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J Hosp Infect. 2005 Oct;61(2):139-45.

Impact of central venous catheter type and methods on catheter-related colonization and bacteraemia.

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  • 1Department of Anesthesiology, Duke University Medical Center, P.O. Box 3094 DUMC, Erwin Road, Durham, NC 27710, USA. moret002@mc.duke.edu

Abstract

A prospective, randomized, controlled, multi-centre clinical trial was performed to test the effectiveness of an antimicrobial central venous catheter (CVC) made of polyurethane integrated with silver, platinum and carbon black (Vantex). Adults expected to require a CVC for more than 60 h were eligible, and were randomized to receive the test or control catheter. All CVCs were inserted with new venipunctures using full aseptic technique. Following catheter removal, the distal tip and an intracutaneous segment were removed and cultured using semiquantitative and quantitative methods. Peripheral blood samples were obtained and cultured to confirm cases of catheter-related bloodstream infection (CRBSI). Bacterial and fungal organisms were identified by standard microbiological methods. Catheter placement was performed primarily in the intensive care unit (50%) or operating theatre (42%). Complete data could be evaluated for 539 patients (77%). The mean duration of CVC placement was 149.3h (six days). There were no significant differences in colonization or bacteraemia rates between the test and control catheters. The overall colonization rate was not particularly low (24.5%), and yet CVC-related bacteraemia occurred in only 1.4% of patients, and CRBSI occurred in only one patient from the control group (0.2%). Insertion site and dressing change frequency were significantly associated with the colonization rate. Although CVCs with antimicrobial features have been associated with a decrease in catheter-related colonization and bacteraemia, this study demonstrated that infection rates may depend more on non-catheter-related factors, such as adherence to infection control standards, selection of insertion site, duration of CVC placement, and dressing change frequency. As microbial resistance increases, clinicians should make maximal use of these processes to reduce catheter-related infections.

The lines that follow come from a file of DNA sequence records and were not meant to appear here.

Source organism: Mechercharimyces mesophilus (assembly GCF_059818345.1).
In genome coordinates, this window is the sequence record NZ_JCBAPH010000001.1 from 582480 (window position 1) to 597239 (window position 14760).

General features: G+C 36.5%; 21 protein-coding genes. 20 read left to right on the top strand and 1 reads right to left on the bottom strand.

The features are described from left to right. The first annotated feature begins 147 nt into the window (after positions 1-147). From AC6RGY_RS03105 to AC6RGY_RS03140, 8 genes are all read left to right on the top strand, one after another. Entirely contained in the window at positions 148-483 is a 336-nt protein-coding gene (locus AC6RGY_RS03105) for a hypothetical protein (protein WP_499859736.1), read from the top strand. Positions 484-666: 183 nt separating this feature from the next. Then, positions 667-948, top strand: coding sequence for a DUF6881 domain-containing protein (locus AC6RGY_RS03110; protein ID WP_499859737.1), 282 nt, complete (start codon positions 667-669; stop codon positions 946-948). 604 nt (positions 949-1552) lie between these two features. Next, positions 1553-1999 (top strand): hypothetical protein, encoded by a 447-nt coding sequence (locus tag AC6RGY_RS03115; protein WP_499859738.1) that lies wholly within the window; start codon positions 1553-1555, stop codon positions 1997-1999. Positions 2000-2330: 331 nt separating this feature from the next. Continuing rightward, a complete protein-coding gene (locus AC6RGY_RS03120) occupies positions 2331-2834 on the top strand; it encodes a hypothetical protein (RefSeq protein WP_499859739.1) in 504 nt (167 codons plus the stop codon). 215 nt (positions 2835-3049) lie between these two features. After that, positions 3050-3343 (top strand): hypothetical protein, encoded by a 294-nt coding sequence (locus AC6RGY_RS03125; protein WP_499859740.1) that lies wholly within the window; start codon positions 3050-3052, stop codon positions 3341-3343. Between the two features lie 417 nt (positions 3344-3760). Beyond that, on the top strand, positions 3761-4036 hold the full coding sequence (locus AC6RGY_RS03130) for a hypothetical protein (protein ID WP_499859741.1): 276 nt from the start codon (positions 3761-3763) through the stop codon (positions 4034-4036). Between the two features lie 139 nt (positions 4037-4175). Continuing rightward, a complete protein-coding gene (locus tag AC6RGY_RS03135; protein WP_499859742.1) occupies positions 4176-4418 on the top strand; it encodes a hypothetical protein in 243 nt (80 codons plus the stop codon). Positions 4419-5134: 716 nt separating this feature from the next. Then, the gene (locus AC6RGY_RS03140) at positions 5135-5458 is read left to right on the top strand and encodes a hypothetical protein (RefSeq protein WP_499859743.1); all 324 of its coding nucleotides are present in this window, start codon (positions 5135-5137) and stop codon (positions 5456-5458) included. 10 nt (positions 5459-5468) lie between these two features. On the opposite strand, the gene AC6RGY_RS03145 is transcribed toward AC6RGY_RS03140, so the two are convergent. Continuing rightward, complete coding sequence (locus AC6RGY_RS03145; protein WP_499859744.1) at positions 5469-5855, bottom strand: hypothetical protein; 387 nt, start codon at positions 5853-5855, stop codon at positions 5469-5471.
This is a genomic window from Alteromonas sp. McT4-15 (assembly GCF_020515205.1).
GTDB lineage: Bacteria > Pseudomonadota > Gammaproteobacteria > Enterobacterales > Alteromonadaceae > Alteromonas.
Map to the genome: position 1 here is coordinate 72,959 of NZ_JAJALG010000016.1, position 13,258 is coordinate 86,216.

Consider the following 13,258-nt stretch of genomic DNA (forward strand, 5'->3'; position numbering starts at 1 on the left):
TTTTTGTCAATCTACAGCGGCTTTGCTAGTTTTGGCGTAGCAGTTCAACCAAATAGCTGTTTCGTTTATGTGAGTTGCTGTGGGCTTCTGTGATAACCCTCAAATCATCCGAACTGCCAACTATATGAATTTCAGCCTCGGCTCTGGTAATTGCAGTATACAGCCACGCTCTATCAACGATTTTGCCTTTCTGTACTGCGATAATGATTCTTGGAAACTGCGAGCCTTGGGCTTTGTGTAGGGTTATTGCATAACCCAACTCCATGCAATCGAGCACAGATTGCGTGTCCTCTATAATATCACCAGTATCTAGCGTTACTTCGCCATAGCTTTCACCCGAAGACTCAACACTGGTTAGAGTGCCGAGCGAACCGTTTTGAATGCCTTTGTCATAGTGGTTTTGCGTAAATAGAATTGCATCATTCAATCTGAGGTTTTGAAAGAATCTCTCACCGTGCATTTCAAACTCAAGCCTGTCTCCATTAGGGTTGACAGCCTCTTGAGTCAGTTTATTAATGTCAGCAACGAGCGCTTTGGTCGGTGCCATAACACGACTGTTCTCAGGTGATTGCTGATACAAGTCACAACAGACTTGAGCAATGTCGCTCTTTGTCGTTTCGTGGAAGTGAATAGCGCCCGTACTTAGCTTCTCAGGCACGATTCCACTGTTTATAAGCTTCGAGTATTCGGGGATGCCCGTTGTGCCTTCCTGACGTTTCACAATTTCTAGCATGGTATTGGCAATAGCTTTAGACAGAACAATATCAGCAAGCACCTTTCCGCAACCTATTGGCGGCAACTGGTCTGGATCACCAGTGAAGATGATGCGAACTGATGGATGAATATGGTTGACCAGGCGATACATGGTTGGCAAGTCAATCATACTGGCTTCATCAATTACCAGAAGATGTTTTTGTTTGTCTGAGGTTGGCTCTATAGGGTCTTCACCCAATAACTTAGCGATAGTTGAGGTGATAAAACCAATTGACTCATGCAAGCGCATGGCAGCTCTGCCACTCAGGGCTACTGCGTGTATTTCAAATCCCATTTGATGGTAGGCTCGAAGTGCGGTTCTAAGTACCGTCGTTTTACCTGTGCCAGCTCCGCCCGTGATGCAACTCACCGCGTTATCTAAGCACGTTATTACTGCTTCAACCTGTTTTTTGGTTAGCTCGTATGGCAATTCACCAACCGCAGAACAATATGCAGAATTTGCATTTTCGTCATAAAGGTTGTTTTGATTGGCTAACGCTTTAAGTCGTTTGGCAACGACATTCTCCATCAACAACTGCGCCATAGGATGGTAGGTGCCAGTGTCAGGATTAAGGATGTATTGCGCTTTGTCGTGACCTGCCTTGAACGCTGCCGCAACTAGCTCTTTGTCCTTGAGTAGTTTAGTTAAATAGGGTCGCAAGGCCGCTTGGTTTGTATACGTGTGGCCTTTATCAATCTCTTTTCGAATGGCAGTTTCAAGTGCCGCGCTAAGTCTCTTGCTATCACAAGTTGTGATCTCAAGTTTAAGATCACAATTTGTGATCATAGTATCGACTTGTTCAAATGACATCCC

PMID:
16026898
[PubMed - indexed for MEDLINE]
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